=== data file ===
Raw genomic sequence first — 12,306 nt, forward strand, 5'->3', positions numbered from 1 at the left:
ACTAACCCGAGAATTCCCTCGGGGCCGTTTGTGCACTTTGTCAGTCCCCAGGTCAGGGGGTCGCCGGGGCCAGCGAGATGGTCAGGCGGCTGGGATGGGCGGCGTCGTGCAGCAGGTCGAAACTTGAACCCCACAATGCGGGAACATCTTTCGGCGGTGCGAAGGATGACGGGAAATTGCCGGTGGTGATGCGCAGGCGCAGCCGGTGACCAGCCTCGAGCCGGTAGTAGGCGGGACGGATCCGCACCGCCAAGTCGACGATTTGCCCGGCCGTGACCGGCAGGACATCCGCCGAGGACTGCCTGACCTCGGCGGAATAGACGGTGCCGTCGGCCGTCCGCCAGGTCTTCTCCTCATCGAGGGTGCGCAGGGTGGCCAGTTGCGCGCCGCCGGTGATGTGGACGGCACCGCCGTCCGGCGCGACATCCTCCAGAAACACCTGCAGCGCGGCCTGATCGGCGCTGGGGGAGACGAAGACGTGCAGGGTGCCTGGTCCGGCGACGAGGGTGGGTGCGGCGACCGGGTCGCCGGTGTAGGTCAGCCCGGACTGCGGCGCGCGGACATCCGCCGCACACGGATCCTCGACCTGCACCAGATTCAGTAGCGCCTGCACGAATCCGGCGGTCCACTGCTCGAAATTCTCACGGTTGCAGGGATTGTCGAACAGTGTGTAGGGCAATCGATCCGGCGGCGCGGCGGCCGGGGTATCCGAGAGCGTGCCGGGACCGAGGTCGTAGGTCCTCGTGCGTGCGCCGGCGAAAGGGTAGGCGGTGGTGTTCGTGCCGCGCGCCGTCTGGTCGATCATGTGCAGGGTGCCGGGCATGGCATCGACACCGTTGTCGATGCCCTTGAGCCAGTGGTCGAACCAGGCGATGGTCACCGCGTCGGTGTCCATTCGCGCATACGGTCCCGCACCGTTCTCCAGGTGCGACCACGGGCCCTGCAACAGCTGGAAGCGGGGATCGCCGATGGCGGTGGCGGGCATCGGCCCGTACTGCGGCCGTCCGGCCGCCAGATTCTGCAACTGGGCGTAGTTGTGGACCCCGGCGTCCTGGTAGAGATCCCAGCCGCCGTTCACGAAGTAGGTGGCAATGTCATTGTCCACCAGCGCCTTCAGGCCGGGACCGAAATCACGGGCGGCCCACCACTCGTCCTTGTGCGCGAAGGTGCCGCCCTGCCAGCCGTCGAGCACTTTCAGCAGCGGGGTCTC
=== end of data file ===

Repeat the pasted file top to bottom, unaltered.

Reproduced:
Raw genomic sequence first — 12,306 nt, forward strand, 5'->3', positions numbered from 1 at the left:
ACTAACCCGAGAATTCCCTCGGGGCCGTTTGTGCACTTTGTCAGTCCCCAGGTCAGGGGGTCGCCGGGGCCAGCGAGATGGTCAGGCGGCTGGGATGGGCGGCGTCGTGCAGCAGGTCGAAACTTGAACCCCACAATGCGGGAACATCTTTCGGCGGTGCGAAGGATGACGGGAAATTGCCGGTGGTGATGCGCAGGCGCAGCCGGTGACCAGCCTCGAGCCGGTAGTAGGCGGGACGGATCCGCACCGCCAAGTCGACGATTTGCCCGGCCGTGACCGGCAGGACATCCGCCGAGGACTGCCTGACCTCGGCGGAATAGACGGTGCCGTCGGCCGTCCGCCAGGTCTTCTCCTCATCGAGGGTGCGCAGGGTGGCCAGTTGCGCGCCGCCGGTGATGTGGACGGCACCGCCGTCCGGCGCGACATCCTCCAGAAACACCTGCAGCGCGGCCTGATCGGCGCTGGGGGAGACGAAGACGTGCAGGGTGCCTGGTCCGGCGACGAGGGTGGGTGCGGCGACCGGGTCGCCGGTGTAGGTCAGCCCGGACTGCGGCGCGCGGACATCCGCCGCACACGGATCCTCGACCTGCACCAGATTCAGTAGCGCCTGCACGAATCCGGCGGTCCACTGCTCGAAATTCTCACGGTTGCAGGGATTGTCGAACAGTGTGTAGGGCAATCGATCCGGCGGCGCGGCGGCCGGGGTATCCGAGAGCGTGCCGGGACCGAGGTCGTAGGTCCTCGTGCGTGCGCCGGCGAAAGGGTAGGCGGTGGTGTTCGTGCCGCGCGCCGTCTGGTCGATCATGTGCAGGGTGCCGGGCATGGCATCGACACCGTTGTCGATGCCCTTGAGCCAGTGGTCGAACCAGGCGATGGTCACCGCGTCGGTGTCCATTCGCGCATACGGTCCCGCACCGTTCTCCAGGTGCGACCACGGGCCCTGCAACAGCTGGAAGCGGGGATCGCCGATGGCGGTGGCGGGCATCGGCCCGTACTGCGGCCGTCCGGCCGCCAGATTCTGCAACTGGGCGTAGTTGTGGACCCCGGCGTCCTGGTAGAGATCCCAGCCGCCGTTCACGAAGTAGGTGGCAATGTCATTGTCCACCAGCGCCTTCAGGCCGGGACCGAAATCACGGGCGGCCCACCACTCGTCCTTGTGCGCGAAGGTGCCGCCCTGCCAGCCGTCGAGCACTTTCAGCAGCGGGGTCTC